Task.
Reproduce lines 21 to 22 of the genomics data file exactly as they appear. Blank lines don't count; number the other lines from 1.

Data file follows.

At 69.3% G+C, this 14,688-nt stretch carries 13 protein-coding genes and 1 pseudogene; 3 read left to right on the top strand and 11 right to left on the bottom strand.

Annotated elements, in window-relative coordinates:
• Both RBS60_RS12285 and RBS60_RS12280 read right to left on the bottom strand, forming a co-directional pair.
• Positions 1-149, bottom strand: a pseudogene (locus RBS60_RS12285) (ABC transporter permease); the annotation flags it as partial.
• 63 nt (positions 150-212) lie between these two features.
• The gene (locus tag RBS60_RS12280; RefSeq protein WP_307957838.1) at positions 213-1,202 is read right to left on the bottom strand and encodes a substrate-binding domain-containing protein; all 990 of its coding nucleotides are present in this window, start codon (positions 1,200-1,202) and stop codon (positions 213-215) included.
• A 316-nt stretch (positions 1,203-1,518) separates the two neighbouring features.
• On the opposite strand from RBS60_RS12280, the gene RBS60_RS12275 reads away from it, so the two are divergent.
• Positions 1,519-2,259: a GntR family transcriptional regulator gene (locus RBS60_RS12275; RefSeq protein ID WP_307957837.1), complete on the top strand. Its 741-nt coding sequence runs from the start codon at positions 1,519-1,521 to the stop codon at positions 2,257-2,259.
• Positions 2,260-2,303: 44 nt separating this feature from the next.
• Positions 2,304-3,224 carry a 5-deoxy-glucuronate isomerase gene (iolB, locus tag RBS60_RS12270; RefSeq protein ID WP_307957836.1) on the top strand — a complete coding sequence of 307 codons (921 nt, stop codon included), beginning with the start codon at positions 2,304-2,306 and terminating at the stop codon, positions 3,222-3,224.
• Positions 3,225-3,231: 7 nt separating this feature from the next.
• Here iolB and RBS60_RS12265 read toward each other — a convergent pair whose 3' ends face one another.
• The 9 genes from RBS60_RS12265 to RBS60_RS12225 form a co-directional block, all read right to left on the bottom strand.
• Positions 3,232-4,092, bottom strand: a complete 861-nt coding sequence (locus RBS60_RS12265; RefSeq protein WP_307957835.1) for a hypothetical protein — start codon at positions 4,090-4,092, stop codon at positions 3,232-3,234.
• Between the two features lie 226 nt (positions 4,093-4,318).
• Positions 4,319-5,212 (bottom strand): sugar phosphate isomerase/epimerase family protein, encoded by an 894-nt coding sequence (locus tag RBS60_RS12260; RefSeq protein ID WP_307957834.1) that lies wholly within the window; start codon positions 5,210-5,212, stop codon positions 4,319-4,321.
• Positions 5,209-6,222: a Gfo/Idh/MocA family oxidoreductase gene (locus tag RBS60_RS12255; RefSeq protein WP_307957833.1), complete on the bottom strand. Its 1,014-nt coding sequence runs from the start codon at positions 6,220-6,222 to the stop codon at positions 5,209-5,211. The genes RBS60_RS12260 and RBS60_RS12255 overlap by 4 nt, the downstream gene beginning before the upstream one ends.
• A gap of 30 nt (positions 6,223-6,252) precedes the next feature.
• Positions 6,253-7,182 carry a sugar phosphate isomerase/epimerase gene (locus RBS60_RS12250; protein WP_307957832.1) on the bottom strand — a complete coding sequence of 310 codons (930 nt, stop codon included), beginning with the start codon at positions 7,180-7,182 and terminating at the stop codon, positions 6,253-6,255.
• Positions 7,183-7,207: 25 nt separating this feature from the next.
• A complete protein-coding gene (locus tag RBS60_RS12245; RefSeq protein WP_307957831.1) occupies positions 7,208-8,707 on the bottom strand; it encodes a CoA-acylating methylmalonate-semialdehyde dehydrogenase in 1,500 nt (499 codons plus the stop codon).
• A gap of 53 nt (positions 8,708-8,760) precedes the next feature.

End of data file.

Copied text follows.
• Positions 7,183-7,207: 25 nt separating this feature from the next.
• A complete protein-coding gene (locus tag RBS60_RS12245; RefSeq protein WP_307957831.1) occupies positions 7,208-8,707 on the bottom strand; it encodes a CoA-acylating methylmalonate-semialdehyde dehydrogenase in 1,500 nt (499 codons plus the stop codon).